Short-term Diachronic Perspectives
These developments call for a reconsideration of the repertoires of conventions traditionally identified in each specific genre as well as for a reassessment of the analytical tools used to investigate them, about three decades after the emergence of genre analysis.
Academic and Scientific Discourse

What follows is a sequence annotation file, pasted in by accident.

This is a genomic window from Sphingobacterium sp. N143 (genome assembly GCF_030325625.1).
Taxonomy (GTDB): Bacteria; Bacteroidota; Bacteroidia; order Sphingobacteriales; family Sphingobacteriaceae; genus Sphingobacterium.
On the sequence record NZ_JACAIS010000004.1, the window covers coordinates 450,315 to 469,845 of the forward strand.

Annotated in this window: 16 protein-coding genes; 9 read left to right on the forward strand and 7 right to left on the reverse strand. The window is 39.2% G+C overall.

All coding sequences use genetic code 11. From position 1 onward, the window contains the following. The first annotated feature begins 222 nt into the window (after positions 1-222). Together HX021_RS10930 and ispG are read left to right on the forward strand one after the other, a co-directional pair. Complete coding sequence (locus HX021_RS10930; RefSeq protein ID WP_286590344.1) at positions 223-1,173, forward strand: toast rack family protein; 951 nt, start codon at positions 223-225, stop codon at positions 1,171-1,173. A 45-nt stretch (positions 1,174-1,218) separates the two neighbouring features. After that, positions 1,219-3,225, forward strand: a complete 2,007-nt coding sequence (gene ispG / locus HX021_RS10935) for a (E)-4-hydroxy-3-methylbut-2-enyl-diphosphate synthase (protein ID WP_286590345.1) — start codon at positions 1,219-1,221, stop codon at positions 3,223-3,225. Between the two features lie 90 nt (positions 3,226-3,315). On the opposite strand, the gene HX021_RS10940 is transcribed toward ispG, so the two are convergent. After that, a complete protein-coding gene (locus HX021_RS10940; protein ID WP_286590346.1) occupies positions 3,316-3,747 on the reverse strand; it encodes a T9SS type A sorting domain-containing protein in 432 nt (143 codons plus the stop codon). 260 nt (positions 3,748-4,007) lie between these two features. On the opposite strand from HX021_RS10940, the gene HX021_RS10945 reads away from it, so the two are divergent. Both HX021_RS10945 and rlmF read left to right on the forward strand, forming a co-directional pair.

MARINA BONDI / SILVIA CAVALIERI The Evolution of the Abstract as a Genre: 1988-2008. The Case of Applied Linguistics 1. Introduction Academic discourse has been the object of increasing attention in the last two decades, especially from a genre perspective (Swales 1990, 2004; Bhatia 1993, 2004). Interest has focused on empirical research- based genres (research articles, abstracts, etc.) often combining lin- guistic and rhetorical analysis (Berkenkotter/Huckin 1995). Although not as widely researched as the research article itself, the abstract has recently drawn the attention of a number of genre researchers. As Bondi (1997: 396) states, “abstracts would seem to provide excellent material for genre analysis. Their textual structure is comparatively easy to identify and their size is manageable for different types of linguistic analysis”, but particularly so for close analysis of rhetorical moves (Bhatia 1993; Kaplan et al. 1994; Dos Santos 1996; Hyland 2000; Bondi 1997, 2001; Stotesbury 2003; Martìn-Martìn 2003, Dahl 2004, 2009, Lorés-Sanz 2004, 2006, 2008, Pho 2008; Gillaerts/van De Velde 2010) or sentence relations (Bondi 2004; van Bonn/Swales 2007; Golebiowski 2009). Debate around the textual structure of abstracts shows substan- tial agreement on the role played by the empirical research process. Following Bhatia (1993: 78-79), four moves can be identified: 1. Introducing purpose: a statement of the author’s intention (the problem to be tackled, the objectives of the paper, the hypothesis on which the research is based, the thesis supported); 2. Describing methodology: an exposition of the experimental design (data, procedures, methods, scope); 3....
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